Mentally tough Justin Medlock tasked with fixing Blue Bombers' kicking game - InfoNews

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Mentally tough Justin Medlock tasked with fixing Blue Bombers' kicking game

Hamilton Tiger-Cats' kicker Justin Medlock (7) celebrates his game-winning field goal in the end of fourth quarter CFL Eastern Division Semifinal football action against the Toronto Argonauts in Hamilton, Ont., on Sunday, Nov. 15, 2015. Medlock is well-equipped to deal with the pressure of having to turn around the Winnipeg Blue Bombers' kicking game this season. THE CANADIAN PRESS/Frank Gunn
June 02, 2016 - 2:48 PM

WINNIPEG - Justin Medlock shouldn't have a problem handling the pressure of trying to turn around the Winnipeg Blue Bombers' kicking game. The CFL veteran's mental toughness has been tested often on professional and personal levels.

There was a car accident in college that led to a drunk-driving charge, a forgettable year when he suited up for five teams and his wife's diagnosis of lupus that cut short her pro golfing career.

But the 32-year-old has overcome those challenges to become the most accurate kicker in CFL history, with a career field-goal percentage of 87.5 through five seasons.

"I come from an NFL background so I know a lot of pressure," Medlock said after Thursday's practice.

"If you're in the kicking business, there's a lot of pressure so I'm used to it."

The Bombers signed the former Hamilton Tiger-Cat on the first day of free agency to improve their kicking game that could kindly be described as inconsistent last season.

Bomber kickers Lirim Hajrullahu and Sergio Castillo had combined to make only 32 of 45 field-goal attempts (70.3 per cent) last year. Hajrullahu is now with Toronto and Castillo is at Bombers camp.

Their numbers paled in comparison to Medlock, who connected on a Ticat-record, career-high 89.4 per cent of his field goals (42-of-47).

The California native played college ball at UCLA from 2003-06 and made 70 of his 80 field-goal attempts.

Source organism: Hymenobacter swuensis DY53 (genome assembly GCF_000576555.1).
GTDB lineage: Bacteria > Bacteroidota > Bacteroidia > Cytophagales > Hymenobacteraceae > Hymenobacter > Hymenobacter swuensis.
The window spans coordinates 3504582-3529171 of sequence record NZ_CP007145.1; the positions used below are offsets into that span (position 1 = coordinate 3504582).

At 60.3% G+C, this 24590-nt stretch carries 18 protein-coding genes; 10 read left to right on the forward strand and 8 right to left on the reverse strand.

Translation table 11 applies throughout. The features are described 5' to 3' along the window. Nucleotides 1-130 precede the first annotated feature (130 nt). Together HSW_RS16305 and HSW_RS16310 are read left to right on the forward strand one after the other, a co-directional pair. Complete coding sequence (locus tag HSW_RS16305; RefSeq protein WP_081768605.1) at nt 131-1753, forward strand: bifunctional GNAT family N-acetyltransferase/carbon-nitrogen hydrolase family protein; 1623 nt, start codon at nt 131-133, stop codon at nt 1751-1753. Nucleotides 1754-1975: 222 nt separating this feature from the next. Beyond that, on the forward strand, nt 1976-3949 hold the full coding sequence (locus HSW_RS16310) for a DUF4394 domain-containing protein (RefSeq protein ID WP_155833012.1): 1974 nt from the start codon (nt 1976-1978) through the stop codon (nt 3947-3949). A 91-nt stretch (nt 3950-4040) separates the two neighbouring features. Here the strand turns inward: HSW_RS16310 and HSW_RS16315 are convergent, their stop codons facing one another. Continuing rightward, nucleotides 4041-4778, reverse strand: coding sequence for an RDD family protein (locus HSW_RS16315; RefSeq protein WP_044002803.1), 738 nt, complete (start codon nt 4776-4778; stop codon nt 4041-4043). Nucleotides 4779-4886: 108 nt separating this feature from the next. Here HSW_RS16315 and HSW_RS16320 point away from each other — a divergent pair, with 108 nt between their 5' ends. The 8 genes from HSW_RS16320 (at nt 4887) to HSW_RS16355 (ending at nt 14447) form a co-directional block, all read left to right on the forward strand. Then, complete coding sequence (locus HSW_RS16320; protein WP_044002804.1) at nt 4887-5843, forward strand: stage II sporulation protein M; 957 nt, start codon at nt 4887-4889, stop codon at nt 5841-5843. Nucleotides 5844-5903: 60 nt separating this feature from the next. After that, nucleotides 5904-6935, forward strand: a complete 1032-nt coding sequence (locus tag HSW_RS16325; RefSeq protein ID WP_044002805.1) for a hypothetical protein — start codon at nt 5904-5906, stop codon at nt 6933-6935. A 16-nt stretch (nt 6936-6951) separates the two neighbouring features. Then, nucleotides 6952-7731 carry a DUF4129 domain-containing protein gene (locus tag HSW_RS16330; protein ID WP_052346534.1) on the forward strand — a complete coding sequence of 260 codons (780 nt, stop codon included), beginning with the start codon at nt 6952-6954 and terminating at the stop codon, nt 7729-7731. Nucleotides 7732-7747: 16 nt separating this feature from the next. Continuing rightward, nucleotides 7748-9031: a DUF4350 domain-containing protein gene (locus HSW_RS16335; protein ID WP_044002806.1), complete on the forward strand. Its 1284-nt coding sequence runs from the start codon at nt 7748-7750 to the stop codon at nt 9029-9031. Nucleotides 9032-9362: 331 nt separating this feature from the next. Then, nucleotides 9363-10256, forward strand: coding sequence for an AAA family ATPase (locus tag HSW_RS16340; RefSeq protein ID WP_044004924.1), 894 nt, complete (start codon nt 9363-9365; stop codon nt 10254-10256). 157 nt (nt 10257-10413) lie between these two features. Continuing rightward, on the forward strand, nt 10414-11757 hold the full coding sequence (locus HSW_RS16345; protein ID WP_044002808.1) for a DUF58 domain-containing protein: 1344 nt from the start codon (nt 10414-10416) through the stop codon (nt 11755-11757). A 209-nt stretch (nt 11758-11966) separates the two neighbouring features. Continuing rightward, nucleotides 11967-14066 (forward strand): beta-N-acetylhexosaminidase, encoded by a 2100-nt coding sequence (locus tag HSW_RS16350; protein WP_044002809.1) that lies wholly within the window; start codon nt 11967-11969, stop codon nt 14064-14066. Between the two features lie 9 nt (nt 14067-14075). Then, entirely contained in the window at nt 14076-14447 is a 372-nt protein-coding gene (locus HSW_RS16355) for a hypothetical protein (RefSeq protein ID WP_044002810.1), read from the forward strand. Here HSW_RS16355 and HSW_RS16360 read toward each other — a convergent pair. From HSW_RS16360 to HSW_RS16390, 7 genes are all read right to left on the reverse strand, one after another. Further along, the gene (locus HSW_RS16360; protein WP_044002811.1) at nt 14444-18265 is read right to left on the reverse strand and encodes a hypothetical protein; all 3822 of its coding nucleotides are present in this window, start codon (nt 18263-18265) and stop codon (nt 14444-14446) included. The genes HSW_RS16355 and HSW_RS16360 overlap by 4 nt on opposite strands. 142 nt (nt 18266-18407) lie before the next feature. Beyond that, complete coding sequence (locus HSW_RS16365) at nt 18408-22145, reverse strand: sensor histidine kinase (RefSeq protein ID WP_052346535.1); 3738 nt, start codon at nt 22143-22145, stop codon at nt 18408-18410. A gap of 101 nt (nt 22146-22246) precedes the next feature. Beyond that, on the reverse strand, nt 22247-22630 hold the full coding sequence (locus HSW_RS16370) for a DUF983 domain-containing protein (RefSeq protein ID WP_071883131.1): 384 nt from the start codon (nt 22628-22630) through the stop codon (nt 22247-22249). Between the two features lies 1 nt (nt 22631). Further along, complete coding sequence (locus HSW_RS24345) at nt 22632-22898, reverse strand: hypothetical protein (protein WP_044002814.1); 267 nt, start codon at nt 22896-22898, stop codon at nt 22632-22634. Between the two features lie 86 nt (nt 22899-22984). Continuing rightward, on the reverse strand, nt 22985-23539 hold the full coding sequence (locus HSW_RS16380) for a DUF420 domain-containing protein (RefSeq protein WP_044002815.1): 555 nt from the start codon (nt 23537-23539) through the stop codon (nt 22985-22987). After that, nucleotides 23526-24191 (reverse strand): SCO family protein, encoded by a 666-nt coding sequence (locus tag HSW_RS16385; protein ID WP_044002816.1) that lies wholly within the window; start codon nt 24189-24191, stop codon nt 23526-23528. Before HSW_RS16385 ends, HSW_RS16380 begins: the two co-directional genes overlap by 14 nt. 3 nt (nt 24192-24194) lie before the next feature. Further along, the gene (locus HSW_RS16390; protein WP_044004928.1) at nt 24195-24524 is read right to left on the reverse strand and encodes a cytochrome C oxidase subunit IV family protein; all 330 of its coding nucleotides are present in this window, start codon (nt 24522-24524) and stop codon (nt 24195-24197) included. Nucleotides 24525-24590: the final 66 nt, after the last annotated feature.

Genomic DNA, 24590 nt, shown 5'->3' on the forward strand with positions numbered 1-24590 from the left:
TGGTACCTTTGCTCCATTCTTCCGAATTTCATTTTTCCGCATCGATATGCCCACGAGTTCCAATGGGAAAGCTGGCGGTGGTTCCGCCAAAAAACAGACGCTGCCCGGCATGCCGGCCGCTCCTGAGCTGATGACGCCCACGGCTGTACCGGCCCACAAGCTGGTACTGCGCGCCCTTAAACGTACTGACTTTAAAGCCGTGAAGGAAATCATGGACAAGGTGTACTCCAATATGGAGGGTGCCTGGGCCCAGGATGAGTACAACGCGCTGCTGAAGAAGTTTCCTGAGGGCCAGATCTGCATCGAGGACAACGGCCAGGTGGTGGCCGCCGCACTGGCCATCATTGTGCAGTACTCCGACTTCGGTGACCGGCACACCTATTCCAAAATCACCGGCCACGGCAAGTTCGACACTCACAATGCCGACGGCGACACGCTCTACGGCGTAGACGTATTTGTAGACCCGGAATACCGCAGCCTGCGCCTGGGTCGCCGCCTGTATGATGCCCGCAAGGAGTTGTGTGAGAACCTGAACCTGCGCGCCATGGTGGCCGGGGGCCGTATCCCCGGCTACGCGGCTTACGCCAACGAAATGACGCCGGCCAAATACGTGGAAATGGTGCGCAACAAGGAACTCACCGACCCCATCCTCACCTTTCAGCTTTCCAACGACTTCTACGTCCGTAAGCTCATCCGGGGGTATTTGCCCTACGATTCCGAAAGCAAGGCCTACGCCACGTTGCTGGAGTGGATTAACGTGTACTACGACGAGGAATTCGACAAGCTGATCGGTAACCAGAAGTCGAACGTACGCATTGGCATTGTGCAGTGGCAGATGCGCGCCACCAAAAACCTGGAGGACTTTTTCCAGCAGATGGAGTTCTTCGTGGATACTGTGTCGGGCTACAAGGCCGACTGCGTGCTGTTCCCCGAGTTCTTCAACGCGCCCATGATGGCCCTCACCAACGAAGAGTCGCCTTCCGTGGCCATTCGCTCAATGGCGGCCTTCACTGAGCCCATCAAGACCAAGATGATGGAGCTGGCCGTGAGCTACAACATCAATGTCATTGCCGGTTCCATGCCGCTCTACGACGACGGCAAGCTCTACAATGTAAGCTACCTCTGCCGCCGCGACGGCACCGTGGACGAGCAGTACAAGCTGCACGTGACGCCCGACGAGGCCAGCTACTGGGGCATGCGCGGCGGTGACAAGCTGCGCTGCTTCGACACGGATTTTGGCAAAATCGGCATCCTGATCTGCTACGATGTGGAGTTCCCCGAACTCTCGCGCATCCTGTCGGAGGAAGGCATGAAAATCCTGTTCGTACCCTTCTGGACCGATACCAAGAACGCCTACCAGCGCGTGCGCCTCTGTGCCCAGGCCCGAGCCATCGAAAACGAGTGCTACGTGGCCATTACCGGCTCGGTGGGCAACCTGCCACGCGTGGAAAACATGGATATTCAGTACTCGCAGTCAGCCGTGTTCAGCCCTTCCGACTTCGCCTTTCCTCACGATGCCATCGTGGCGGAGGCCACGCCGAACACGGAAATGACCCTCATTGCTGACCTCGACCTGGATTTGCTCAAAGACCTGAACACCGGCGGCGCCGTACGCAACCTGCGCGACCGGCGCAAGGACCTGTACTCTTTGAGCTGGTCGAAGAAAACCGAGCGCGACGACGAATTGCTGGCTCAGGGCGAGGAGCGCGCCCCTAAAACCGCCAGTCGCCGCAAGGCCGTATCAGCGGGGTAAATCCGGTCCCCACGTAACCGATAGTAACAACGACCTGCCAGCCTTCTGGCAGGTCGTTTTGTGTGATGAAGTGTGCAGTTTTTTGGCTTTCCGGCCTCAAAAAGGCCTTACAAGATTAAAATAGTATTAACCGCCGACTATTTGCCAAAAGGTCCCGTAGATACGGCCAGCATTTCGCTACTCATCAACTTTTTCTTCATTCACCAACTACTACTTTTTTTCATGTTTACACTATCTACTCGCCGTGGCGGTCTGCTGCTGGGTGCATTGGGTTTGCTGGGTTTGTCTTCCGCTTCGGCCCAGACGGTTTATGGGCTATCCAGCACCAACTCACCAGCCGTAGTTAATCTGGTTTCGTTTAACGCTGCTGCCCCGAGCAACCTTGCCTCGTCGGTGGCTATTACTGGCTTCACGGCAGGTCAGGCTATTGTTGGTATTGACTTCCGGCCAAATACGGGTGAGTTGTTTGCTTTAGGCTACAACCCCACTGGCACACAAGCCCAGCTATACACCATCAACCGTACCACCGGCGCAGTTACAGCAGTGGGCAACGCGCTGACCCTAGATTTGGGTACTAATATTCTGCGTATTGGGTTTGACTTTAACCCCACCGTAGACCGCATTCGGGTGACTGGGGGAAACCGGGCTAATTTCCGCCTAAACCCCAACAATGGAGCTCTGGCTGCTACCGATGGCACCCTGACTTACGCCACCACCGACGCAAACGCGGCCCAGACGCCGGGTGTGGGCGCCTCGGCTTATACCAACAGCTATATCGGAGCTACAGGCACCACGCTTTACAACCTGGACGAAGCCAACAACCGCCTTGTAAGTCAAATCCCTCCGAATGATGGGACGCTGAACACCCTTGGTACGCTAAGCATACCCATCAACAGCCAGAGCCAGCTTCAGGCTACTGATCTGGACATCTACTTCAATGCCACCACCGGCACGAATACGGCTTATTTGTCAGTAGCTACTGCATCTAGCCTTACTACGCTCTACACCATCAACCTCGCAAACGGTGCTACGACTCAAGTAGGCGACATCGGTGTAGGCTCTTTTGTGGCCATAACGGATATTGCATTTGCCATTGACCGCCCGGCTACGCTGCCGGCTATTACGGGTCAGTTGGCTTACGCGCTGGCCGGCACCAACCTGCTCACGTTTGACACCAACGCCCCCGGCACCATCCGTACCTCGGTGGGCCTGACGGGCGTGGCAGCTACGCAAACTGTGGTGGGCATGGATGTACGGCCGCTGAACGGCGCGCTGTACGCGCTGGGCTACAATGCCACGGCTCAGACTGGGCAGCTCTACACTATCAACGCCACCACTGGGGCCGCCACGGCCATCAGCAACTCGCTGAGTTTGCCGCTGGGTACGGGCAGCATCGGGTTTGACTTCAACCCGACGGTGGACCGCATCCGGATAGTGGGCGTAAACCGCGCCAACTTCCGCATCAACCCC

But his time with the team was marred by an accident in December 2005. His truck rolled over after hitting a call box on an off-ramp. His passenger, future wife Hannah Jun, suffered a neck injury, but fully recovered.

Medlock was fined and sentenced to three years' probation after pleading guilty to a misdemeanour drunk-driving charge. The Bruins had suspended him the day after the accident until he was sentenced four months later.

"I'm a big advocate of safe driving," Medlock said. "You make some mistakes. Everybody makes mistakes.

"There were some big repercussions. I learned a lot from it."

Medlock was drafted by the NFL Kansas City Chiefs in 2007 (160th overall), but was released after the first regular-season game. He signed with St. Louis the following year, but was also released.

He headed north in 2009 to kick for the Argonauts, where he was 40-of-46 for field goals in 17 games and also punted.

The Washington Redskins signed him in February 2010, but it was the beginning of a year to forget with five teams.

The Redskins waived him on June 14, Detroit claimed him and waived him on June 29. He signed with Omaha of the UFL in September, but was only there for two days.

Toronto brought him back, he played four games, but was waived on Oct. 12. Two days later, he was with Edmonton, but didn't play.

"It was tough, but I got through it," Medlock said. "That was a hard point. I thought I was going to retire then."

The Eskimos traded him to Hamilton in March 2011, where he stuck for one season. Then it was off to the Carolina Panthers in 2012, Oakland in 2013 and back to the Tiger-Cats in 2014.

Medlock said he thought of retiring this off-season as it was difficult to split time between Canada and his home in Jupiter, Fla.

"You get to play a sport that you love, but I have a mortgage," he said. "Sometimes you think that it's time to move on, but I'll play as long as I can."

His wife remains in Florida. She was diagnosed with lupus in 2014 while playing on the LPGA Tour and later retired. The autoimmune disease can cause inflammation in parts of the body.

"She tried to play, but her hands were really messed up so it was pretty bad and brutal, but she's a fighter and she kept going," Medlock said. "She's feeling good now. She's off a lot of her meds."

Being able to deal with whatever comes his way is one reason he may meet the expectations of Bomber coaches and fans.

"I think I can really help the team out, put some points on the board," he said. "I really think I can be a difference-maker."

News from © The Canadian Press, 2016
The Canadian Press

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